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DeSean Jackson's Football Camp Offers Support For Hundreds Of Inner City Kids

Redskins wide receiver DeSean Jackson hosted his F.A.S.T elite skills football camp for more than 300 students in northeast Washington, D.C.

Redskins wide receiver DeSean Jackson on Friday evening hosted his F.A.S.T elite skills football camp for more than 300 students in northeast Washington, D.C.

Redskins wide receiver DeSean Jackson remembers being a young, impressionable kid growing up in the inner city, in constant contact with influences that could shape his life in a negative way.

He remembers how he avoided them, too, thanks to a support system that made sure he stayed dedicated to work and motivated in his aspirations of playing professional football.

Friday evening, Jackson offered some of the same support to hundreds of inner city kids in attendance for his first F.A.S.T. Elite Skills football camp at the Riggs-LaSalle Recreation Center in northeast Washington, D.C.

Jackson's mother Gayle was also on hand, helping introduce her son to Washington, D.C., Mayor Muriel Bowser, who lives just a few blocks away from the field and wanted to lend her own support to Jackson's mission.

"I love being with these kids," Jackson said. "Any opportunity, any chance I get with to touch these kids' lives and really let them know that their lives matter and their careers matter. Hopefully I can relay a message to have them know, if there's one thing they can take away from today, it can help them later on in their life or even right now in their life."

The message, at least for the several hours the kids spent on the combination turf field, was all about speed, Jackson's premiere trait.

After a brief introductory huddle, Jackson and the numerous coaches helping with the camp split up into multiple stations to emphasize the acronym spelled across each kid's gold shirt: "Footwork, Agility, Speed and Technique."

"I'm actually proud to announce that my team was able to come from California and actually participate and just give these kids some of the same drills, some of the same life lessons and obstacles as well from when I was a young kid and when I was training," Jackson said.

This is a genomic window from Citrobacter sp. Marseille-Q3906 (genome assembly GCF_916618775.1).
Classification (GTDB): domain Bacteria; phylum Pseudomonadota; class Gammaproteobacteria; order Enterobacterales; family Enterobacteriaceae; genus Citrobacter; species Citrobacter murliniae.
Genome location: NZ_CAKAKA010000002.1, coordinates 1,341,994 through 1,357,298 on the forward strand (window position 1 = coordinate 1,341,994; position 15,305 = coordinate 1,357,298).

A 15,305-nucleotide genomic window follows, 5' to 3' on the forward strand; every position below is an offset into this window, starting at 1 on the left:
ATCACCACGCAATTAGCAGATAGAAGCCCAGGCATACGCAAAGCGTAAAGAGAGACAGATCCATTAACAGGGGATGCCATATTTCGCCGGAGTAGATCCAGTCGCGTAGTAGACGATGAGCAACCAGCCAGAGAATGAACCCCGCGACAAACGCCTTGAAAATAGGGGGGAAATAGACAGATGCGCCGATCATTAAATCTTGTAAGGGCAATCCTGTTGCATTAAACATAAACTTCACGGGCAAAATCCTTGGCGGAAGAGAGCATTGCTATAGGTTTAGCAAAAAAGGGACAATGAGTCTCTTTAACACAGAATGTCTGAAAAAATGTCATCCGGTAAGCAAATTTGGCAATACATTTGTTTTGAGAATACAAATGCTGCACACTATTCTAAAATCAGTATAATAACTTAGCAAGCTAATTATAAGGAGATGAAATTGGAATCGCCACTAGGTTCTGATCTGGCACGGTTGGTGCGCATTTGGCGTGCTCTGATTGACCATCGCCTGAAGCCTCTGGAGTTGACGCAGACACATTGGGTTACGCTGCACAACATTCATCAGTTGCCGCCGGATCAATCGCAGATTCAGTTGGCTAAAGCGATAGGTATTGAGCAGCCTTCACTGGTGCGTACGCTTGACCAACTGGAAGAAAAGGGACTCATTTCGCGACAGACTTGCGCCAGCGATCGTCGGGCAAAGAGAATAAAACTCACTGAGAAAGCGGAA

"His heart is right here on this field," Gayle said. "We're happy to be here. We're delighted – we've partnered up with some great partners, the Mayor's office, the D.C. Department of Parks and Recreation – it's a beautiful field. We're just happy to be here."

So, too, were the kids, who got a chance to show off their skills in front of family and friends watching from the sideline bleachers, and maybe more importantly in front of Jackson himself, who inserted himself into various drills, throwing passes and providing counsel when needed.

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With the emphasis on speed, the kids, many ranging in age from 6 to mid-teens, cycled through a variety of drills that included running sprints, hurdles and ladders. Some tested their pass catching ability, too, which Jackson was quick to provide adjustments.

"It means everything for the kids and that's what it's all about," Bowser said. "We're really grateful to DeSean for supporting the community and being out here to talk to kids about their future sports aspirations…It's always great when adults care about [their children] and are willing to invest time."

All of the students that participated were residents of the community, and one group was invited from the Model Secondary School, which provides education for the deaf and hard of hearing.

But attending the camp wasn't enough.

Jackson, who remembered spending time at former St. Louis Ram Az-Zahir Hakim's football camp as a youngster, made sure those involved played and practiced with the same spirit and enthusiasm he had while learning his craft.

"If I don't feel the energy from them, they've got to get off this field," Jackson said. "When I used to come on the field, I used to give everything I got and I still do to this day. I just want them to do the same thing. If they give me all that they have, I'm going to give them all that I have."

So they did. So he did.

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